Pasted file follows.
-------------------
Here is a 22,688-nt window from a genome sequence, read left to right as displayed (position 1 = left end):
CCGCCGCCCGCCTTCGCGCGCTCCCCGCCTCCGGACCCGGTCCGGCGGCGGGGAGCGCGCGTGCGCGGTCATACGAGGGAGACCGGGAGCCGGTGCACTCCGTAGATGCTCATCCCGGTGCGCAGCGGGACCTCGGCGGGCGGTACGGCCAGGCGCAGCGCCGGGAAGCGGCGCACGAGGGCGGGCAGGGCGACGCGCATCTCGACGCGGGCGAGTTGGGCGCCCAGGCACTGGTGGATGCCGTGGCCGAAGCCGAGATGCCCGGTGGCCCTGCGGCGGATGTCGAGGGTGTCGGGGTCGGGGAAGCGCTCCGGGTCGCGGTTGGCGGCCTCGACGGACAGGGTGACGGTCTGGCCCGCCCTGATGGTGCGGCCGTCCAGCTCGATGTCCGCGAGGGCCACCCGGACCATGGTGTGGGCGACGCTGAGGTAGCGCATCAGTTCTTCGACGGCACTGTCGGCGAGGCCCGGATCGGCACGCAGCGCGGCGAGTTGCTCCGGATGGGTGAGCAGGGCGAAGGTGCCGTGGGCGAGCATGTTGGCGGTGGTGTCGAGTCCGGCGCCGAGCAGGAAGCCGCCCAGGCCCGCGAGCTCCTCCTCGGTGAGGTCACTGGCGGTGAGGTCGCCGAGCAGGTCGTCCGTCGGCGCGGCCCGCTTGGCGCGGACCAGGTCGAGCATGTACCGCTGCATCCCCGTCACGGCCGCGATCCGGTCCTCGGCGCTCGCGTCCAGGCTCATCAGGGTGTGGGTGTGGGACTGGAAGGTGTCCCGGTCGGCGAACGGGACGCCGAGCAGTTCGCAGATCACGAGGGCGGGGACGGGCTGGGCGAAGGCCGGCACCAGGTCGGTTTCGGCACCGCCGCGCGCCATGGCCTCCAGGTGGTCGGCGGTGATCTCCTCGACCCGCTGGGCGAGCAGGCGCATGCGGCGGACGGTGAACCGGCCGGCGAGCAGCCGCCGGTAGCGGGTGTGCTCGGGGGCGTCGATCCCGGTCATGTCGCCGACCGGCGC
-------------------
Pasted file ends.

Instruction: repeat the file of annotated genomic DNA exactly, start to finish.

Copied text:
Here is a 22,688-nt window from a genome sequence, read left to right as displayed (position 1 = left end):
CCGCCGCCCGCCTTCGCGCGCTCCCCGCCTCCGGACCCGGTCCGGCGGCGGGGAGCGCGCGTGCGCGGTCATACGAGGGAGACCGGGAGCCGGTGCACTCCGTAGATGCTCATCCCGGTGCGCAGCGGGACCTCGGCGGGCGGTACGGCCAGGCGCAGCGCCGGGAAGCGGCGCACGAGGGCGGGCAGGGCGACGCGCATCTCGACGCGGGCGAGTTGGGCGCCCAGGCACTGGTGGATGCCGTGGCCGAAGCCGAGATGCCCGGTGGCCCTGCGGCGGATGTCGAGGGTGTCGGGGTCGGGGAAGCGCTCCGGGTCGCGGTTGGCGGCCTCGACGGACAGGGTGACGGTCTGGCCCGCCCTGATGGTGCGGCCGTCCAGCTCGATGTCCGCGAGGGCCACCCGGACCATGGTGTGGGCGACGCTGAGGTAGCGCATCAGTTCTTCGACGGCACTGTCGGCGAGGCCCGGATCGGCACGCAGCGCGGCGAGTTGCTCCGGATGGGTGAGCAGGGCGAAGGTGCCGTGGGCGAGCATGTTGGCGGTGGTGTCGAGTCCGGCGCCGAGCAGGAAGCCGCCCAGGCCCGCGAGCTCCTCCTCGGTGAGGTCACTGGCGGTGAGGTCGCCGAGCAGGTCGTCCGTCGGCGCGGCCCGCTTGGCGCGGACCAGGTCGAGCATGTACCGCTGCATCCCCGTCACGGCCGCGATCCGGTCCTCGGCGCTCGCGTCCAGGCTCATCAGGGTGTGGGTGTGGGACTGGAAGGTGTCCCGGTCGGCGAACGGGACGCCGAGCAGTTCGCAGATCACGAGGGCGGGGACGGGCTGGGCGAAGGCCGGCACCAGGTCGGTTTCGGCACCGCCGCGCGCCATGGCCTCCAGGTGGTCGGCGGTGATCTCCTCGACCCGCTGGGCGAGCAGGCGCATGCGGCGGACGGTGAACCGGCCGGCGAGCAGCCGCCGGTAGCGGGTGTGCTCGGGGGCGTCGATCCCGGTCATGTCGCCGACCGGCGC